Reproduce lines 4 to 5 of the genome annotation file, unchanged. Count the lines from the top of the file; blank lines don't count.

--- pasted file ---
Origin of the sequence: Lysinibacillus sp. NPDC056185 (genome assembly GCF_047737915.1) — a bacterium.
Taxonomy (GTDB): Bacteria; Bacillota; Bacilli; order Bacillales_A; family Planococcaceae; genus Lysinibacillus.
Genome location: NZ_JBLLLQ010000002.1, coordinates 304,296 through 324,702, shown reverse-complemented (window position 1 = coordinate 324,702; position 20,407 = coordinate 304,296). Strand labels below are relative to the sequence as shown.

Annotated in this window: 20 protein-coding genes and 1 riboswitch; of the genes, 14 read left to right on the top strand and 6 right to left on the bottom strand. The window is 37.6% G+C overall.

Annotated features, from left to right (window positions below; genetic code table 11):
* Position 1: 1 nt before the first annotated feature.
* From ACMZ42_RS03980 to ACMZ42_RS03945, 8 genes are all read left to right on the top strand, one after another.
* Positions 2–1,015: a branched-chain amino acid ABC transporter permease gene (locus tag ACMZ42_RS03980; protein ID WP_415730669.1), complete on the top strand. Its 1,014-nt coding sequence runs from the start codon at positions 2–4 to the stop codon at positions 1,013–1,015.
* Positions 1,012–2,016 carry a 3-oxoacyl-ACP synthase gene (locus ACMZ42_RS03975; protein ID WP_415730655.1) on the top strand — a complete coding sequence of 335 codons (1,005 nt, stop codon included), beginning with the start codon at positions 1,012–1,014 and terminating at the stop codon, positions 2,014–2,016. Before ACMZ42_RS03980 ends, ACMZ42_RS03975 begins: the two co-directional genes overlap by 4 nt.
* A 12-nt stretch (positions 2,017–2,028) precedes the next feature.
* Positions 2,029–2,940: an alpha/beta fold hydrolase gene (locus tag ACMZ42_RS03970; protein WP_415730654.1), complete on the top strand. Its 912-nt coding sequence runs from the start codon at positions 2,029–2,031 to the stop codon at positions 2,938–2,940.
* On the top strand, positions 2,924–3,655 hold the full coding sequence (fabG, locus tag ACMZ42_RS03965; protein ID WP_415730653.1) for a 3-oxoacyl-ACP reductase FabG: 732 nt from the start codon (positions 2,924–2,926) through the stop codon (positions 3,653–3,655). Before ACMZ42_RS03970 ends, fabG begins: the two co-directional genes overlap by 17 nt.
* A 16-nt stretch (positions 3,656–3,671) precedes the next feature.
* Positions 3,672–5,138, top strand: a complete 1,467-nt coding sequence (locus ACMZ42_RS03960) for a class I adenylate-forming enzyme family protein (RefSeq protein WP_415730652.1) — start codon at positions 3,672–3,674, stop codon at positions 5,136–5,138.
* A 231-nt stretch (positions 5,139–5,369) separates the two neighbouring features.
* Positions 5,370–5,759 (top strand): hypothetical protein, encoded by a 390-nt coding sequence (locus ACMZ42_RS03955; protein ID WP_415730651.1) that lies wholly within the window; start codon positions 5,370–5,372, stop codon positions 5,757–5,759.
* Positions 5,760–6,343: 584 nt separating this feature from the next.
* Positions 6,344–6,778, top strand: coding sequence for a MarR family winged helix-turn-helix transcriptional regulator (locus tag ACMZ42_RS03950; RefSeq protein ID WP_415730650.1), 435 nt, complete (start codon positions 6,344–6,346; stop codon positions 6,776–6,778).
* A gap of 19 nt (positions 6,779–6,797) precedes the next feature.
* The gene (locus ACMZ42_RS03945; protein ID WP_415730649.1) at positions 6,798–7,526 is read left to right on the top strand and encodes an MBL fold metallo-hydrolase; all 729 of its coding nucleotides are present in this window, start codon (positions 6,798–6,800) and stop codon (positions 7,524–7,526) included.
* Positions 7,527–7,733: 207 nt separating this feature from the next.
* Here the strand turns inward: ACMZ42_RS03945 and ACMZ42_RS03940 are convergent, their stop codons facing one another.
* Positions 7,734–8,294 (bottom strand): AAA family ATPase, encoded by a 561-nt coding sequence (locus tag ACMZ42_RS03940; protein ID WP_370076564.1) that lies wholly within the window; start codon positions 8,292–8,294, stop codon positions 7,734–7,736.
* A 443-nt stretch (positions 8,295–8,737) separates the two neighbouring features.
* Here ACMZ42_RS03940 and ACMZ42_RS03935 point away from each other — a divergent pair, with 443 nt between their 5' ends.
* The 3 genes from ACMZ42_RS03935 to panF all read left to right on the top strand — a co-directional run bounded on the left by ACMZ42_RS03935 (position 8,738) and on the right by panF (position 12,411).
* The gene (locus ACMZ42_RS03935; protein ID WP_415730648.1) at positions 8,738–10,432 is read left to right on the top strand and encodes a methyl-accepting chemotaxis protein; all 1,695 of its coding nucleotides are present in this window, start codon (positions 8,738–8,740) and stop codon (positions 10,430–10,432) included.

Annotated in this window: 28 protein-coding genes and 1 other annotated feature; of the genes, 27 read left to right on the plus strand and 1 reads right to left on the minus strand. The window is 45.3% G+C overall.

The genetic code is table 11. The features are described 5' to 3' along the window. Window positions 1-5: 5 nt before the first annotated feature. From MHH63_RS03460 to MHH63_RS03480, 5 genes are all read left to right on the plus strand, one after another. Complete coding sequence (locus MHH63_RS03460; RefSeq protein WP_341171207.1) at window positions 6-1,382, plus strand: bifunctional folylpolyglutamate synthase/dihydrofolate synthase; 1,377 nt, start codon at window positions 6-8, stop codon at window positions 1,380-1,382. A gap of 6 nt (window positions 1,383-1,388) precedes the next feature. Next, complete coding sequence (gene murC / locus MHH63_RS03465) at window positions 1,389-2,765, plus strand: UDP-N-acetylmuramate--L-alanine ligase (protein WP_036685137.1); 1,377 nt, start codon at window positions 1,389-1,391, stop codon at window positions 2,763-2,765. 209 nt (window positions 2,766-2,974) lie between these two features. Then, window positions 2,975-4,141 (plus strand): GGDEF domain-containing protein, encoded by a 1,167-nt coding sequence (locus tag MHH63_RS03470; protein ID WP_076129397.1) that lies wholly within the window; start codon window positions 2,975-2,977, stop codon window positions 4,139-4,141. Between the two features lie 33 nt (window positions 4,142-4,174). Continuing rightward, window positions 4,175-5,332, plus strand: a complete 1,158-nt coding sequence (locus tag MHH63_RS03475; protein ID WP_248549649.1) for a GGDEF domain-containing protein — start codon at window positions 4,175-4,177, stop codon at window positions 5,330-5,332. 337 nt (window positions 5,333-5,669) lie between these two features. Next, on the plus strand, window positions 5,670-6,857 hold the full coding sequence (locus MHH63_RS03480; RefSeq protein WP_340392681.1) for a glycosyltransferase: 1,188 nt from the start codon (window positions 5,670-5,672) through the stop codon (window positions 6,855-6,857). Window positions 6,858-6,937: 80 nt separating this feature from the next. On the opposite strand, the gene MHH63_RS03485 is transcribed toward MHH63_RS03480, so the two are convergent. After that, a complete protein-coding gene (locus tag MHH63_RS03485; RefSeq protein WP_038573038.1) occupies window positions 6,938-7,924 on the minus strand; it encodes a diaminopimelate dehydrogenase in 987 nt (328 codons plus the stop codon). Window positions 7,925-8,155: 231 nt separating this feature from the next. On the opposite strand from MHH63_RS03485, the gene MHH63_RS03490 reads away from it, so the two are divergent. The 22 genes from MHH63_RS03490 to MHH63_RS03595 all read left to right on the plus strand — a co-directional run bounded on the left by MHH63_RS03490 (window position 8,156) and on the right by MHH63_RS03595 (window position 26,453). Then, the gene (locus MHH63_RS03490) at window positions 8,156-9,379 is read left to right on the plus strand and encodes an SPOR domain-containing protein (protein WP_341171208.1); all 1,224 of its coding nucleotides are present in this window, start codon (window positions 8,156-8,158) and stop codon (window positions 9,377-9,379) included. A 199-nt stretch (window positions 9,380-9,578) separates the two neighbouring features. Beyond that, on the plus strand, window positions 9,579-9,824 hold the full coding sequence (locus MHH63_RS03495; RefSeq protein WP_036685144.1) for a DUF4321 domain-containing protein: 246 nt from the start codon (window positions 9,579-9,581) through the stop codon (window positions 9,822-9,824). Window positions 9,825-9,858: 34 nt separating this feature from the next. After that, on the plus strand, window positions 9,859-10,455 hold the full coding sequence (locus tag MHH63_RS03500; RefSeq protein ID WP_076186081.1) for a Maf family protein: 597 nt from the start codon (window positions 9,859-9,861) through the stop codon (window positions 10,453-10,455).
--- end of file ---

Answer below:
Annotated in this window: 20 protein-coding genes and 1 riboswitch; of the genes, 14 read left to right on the top strand and 6 right to left on the bottom strand. The window is 37.6% G+C overall.

Annotated features, from left to right (window positions below; genetic code table 11):